City leaders have been squabbling over the waterfront for years—particularly since the 2001 Nisqually earthquake, which knocked the 50-year-old Alaskan Way Viaduct's federal structural-sufficiency rating down to 9 points (out of 100). It became clear that what's there must be demolished and replaced. But the game has changed. Whereas there seemed to be agreement in recent years on how to best replace the concrete hulk—when former mayor Greg Nickels and former King County executive Ron Sims struck a deal with the governor for a tunnel and the city council agreed to a deep-bore-tunnel option—those plans now seem more tenuous. Sims and Nickels are gone. So is city planner Ray Gastil, whom we poached from New York City because of his waterfront-planning accomplishments. Lawsuits are pending to block the tunnel. And newly elected leaders at City Hall have their own ideas about rebuilding the waterfront and investing in major transit infrastructure.
Regardless of the political tumult, the process to rebuild the waterfront is proceeding on a tight schedule. City leaders and civic activists are jumping into the design phase and developing preliminary plans—plans that could feature beaches, parks with trees and lawns, community gardens, children's play areas, and concert venues—that will be released this fall.
Here is where we stand: In May, the Department of Planning and Development (DPD) will launch a search for design consultants to reenvision 25 acres of land that has been eaten up and overshadowed by the viaduct since 1952. The swath runs from Pioneer Square to Belltown. In October, city planners will unveil preliminary designs for public comment.
"We finally have a real budgeted project to design and ultimately build the waterfront," says Marshall Foster, the new planning director for DPD. "We've never had that before." The city, the county, and the state have agreed on funding for three elements essential to development: removing the viaduct and replacing the main roadway, replacing the utilities that run under the viaduct, and allocating money to develop the waterfront. There's some dispute about how much money will go specifically toward a rebuild—after demolishing the viaduct and digging a tunnel—but suffice it to say there are hundreds of millions of dollars. The city alone has committed $123 million for creating public space.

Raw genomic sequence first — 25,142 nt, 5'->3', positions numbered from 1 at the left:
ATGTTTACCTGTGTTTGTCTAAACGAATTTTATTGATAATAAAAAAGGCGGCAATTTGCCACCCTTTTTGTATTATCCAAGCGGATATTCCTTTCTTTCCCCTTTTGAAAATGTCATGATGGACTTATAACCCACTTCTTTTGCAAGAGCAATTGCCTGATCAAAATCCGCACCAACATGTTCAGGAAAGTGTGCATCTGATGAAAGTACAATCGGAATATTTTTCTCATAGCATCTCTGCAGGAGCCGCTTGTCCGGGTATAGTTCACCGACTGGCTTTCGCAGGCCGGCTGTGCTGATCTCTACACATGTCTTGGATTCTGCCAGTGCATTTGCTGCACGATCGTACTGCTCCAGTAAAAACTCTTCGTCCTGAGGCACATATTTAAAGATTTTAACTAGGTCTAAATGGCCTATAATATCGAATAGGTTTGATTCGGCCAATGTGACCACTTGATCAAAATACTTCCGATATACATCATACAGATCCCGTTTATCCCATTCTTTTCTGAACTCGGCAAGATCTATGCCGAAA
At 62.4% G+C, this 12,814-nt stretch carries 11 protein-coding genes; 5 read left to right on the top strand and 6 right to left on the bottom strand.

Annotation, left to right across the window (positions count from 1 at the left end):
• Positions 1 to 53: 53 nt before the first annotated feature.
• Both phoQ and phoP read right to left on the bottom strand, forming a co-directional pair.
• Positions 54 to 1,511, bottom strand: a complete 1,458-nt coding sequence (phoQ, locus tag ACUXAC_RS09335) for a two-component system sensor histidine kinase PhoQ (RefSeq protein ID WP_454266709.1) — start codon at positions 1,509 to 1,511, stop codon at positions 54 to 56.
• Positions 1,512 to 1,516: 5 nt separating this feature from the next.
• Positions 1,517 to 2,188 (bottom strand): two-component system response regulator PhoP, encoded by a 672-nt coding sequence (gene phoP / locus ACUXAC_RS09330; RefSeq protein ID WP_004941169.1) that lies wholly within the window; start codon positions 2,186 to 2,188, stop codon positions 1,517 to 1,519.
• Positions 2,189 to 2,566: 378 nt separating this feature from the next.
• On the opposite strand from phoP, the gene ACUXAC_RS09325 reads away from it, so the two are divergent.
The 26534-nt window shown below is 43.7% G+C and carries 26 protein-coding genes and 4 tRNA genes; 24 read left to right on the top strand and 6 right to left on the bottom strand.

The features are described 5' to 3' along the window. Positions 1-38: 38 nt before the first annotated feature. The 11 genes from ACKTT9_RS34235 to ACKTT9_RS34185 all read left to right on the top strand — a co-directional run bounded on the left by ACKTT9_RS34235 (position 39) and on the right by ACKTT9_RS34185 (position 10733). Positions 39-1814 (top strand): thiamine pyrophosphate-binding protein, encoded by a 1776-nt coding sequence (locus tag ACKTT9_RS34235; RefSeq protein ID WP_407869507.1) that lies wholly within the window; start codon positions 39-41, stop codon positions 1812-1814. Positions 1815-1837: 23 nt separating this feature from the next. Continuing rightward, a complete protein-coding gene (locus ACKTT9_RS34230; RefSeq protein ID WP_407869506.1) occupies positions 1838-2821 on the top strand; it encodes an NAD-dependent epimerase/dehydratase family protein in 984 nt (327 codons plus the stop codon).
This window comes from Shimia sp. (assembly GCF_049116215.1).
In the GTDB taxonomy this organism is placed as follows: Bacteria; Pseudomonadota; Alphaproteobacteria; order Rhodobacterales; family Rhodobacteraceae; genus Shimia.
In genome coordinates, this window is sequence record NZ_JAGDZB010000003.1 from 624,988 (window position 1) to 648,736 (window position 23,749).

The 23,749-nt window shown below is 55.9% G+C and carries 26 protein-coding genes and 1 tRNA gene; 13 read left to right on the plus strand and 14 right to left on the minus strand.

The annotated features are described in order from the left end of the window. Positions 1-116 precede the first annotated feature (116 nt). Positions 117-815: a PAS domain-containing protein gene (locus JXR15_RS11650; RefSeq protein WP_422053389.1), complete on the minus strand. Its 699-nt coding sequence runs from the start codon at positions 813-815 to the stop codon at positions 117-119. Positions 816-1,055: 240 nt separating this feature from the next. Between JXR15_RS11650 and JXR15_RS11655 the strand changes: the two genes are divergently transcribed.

What will that space look like? Cary Moon, director of the People's Waterfront Coalition, says the future waterfront can't be a homogenous shopping strip that caters just to tourists, but needs to be a more urban area that supports a variety of uses. Creating competing spaces that play off each other will draw locals and tourists alike. The waterfront needs "active edges, with cafes and shopping, a community garden, a kids' playground, industrial ping-pong tables with steel nets, beaches—anything's possible," she says.
But several variables—how to pay for replacing the seawall and lingering questions about the viability of the deep-bore tunnel—complicate the timeline. Balancing these issues is the Central Waterfront Partnerships Committee, formed by the city council last November to advise on waterfront development. Forty-one people from the Seattle Parks Foundation, the American Institute of Architects, People for Puget Sound, Allied Arts of Seattle, and neighborhood groups make up the group that will ultimately make recommendations to the city on the time line for construction.